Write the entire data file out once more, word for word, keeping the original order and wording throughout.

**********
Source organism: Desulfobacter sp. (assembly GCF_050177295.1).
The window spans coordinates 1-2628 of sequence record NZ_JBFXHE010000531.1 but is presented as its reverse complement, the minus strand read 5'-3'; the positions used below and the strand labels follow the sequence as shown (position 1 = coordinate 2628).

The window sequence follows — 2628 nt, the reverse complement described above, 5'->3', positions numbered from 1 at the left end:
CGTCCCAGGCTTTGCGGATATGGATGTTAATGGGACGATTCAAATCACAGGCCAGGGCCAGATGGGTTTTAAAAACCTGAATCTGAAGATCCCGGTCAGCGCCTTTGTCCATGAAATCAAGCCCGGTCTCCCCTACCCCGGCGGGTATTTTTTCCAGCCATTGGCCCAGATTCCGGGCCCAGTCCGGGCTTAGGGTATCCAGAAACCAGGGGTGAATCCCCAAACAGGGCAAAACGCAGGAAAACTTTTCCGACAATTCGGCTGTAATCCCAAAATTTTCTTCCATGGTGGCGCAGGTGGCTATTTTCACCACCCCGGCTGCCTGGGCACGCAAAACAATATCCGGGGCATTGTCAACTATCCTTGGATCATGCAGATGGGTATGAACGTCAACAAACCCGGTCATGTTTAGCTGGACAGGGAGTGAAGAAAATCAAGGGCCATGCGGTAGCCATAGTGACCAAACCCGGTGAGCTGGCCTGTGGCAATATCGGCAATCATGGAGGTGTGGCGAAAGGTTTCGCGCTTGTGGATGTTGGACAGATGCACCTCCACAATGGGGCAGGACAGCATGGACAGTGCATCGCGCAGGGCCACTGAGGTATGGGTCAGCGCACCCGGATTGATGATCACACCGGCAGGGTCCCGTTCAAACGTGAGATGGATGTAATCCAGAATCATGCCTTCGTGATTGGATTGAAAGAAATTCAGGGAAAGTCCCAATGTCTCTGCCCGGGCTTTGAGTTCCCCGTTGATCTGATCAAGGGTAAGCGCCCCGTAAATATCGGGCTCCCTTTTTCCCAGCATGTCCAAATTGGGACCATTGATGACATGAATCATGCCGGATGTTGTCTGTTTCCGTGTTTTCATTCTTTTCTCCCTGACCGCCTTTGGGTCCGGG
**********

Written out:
Source organism: Desulfobacter sp. (assembly GCF_050177295.1).
The window spans coordinates 1-2628 of sequence record NZ_JBFXHE010000531.1 but is presented as its reverse complement, the minus strand read 5'-3'; the positions used below and the strand labels follow the sequence as shown (position 1 = coordinate 2628).

The window sequence follows — 2628 nt, the reverse complement described above, 5'->3', positions numbered from 1 at the left end:
CGTCCCAGGCTTTGCGGATATGGATGTTAATGGGACGATTCAAATCACAGGCCAGGGCCAGATGGGTTTTAAAAACCTGAATCTGAAGATCCCGGTCAGCGCCTTTGTCCATGAAATCAAGCCCGGTCTCCCCTACCCCGGCGGGTATTTTTTCCAGCCATTGGCCCAGATTCCGGGCCCAGTCCGGGCTTAGGGTATCCAGAAACCAGGGGTGAATCCCCAAACAGGGCAAAACGCAGGAAAACTTTTCCGACAATTCGGCTGTAATCCCAAAATTTTCTTCCATGGTGGCGCAGGTGGCTATTTTCACCACCCCGGCTGCCTGGGCACGCAAAACAATATCCGGGGCATTGTCAACTATCCTTGGATCATGCAGATGGGTATGAACGTCAACAAACCCGGTCATGTTTAGCTGGACAGGGAGTGAAGAAAATCAAGGGCCATGCGGTAGCCATAGTGACCAAACCCGGTGAGCTGGCCTGTGGCAATATCGGCAATCATGGAGGTGTGGCGAAAGGTTTCGCGCTTGTGGATGTTGGACAGATGCACCTCCACAATGGGGCAGGACAGCATGGACAGTGCATCGCGCAGGGCCACTGAGGTATGGGTCAGCGCACCCGGATTGATGATCACACCGGCAGGGTCCCGTTCAAACGTGAGATGGATGTAATCCAGAATCATGCCTTCGTGATTGGATTGAAAGAAATTCAGGGAAAGTCCCAATGTCTCTGCCCGGGCTTTGAGTTCCCCGTTGATCTGATCAAGGGTAAGCGCCCCGTAAATATCGGGCTCCCTTTTTCCCAGCATGTCCAAATTGGGACCATTGATGACATGAATCATGCCGGATGTTGTCTGTTTCCGTGTTTTCATTCTTTTCTCCCTGACCGCCTTTGGGTCCGGG